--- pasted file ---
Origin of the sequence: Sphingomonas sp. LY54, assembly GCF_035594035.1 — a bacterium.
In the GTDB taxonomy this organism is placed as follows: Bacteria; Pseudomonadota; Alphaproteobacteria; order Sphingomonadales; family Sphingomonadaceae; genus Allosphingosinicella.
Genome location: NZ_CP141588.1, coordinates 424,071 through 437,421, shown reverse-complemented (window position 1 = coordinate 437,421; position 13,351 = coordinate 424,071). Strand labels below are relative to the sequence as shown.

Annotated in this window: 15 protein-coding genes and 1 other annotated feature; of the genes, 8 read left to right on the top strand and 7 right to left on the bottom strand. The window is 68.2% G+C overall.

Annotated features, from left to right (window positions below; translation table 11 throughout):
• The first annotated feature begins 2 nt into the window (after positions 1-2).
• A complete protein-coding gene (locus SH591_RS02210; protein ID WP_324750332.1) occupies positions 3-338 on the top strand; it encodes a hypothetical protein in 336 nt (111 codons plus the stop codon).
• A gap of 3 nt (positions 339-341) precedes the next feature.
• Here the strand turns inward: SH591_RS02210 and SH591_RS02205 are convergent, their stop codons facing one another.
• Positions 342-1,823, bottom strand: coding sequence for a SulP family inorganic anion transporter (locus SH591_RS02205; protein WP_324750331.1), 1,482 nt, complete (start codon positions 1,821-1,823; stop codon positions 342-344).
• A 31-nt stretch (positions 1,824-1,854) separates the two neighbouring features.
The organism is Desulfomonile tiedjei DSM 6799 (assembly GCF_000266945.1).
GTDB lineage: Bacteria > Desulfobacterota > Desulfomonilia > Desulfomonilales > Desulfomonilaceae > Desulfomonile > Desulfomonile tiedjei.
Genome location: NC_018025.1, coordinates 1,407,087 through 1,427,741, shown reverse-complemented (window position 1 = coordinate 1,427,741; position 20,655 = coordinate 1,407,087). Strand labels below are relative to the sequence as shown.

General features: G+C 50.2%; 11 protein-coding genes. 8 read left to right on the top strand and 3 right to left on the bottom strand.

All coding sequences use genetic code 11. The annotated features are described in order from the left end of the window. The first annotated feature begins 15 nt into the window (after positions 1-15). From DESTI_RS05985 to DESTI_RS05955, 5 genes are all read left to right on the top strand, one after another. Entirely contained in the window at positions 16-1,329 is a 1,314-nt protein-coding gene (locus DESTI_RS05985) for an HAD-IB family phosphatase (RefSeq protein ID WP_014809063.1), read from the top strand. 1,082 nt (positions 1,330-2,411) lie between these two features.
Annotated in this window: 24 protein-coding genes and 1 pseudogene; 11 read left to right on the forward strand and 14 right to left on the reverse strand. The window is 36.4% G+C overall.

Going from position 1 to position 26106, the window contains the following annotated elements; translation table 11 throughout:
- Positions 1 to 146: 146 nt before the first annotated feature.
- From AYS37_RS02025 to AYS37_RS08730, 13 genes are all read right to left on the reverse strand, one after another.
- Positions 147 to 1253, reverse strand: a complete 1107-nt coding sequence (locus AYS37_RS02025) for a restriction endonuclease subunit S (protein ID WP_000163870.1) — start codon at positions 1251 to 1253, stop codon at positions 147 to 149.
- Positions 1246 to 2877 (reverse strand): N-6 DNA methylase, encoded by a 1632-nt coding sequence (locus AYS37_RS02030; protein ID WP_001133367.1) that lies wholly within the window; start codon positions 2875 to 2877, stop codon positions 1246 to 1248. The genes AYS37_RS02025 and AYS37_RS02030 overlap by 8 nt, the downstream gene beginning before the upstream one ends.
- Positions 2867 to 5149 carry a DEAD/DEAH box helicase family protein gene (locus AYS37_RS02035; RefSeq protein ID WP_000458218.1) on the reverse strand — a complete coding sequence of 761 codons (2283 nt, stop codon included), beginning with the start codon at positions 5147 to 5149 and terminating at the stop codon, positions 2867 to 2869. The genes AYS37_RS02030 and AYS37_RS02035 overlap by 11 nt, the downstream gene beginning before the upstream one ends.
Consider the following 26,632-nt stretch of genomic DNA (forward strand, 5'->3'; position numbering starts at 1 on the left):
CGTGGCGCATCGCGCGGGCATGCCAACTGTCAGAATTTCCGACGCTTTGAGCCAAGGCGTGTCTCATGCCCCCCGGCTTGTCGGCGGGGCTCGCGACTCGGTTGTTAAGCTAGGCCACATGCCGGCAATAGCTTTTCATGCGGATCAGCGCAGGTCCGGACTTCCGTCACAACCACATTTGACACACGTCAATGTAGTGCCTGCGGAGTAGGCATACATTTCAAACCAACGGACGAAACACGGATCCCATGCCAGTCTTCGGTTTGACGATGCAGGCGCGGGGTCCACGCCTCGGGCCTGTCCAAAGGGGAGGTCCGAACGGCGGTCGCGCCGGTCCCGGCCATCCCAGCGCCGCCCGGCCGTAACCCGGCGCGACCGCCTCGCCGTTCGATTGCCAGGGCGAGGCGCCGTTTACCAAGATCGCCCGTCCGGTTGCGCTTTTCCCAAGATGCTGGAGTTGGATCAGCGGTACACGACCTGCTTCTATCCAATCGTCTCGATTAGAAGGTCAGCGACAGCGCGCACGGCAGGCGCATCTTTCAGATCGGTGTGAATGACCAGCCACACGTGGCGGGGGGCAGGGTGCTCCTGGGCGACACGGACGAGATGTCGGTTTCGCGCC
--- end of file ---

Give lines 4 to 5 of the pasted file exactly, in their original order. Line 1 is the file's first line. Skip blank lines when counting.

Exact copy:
Annotated in this window: 15 protein-coding genes and 1 other annotated feature; of the genes, 8 read left to right on the top strand and 7 right to left on the bottom strand. The window is 68.2% G+C overall.

Annotated features, from left to right (window positions below; translation table 11 throughout):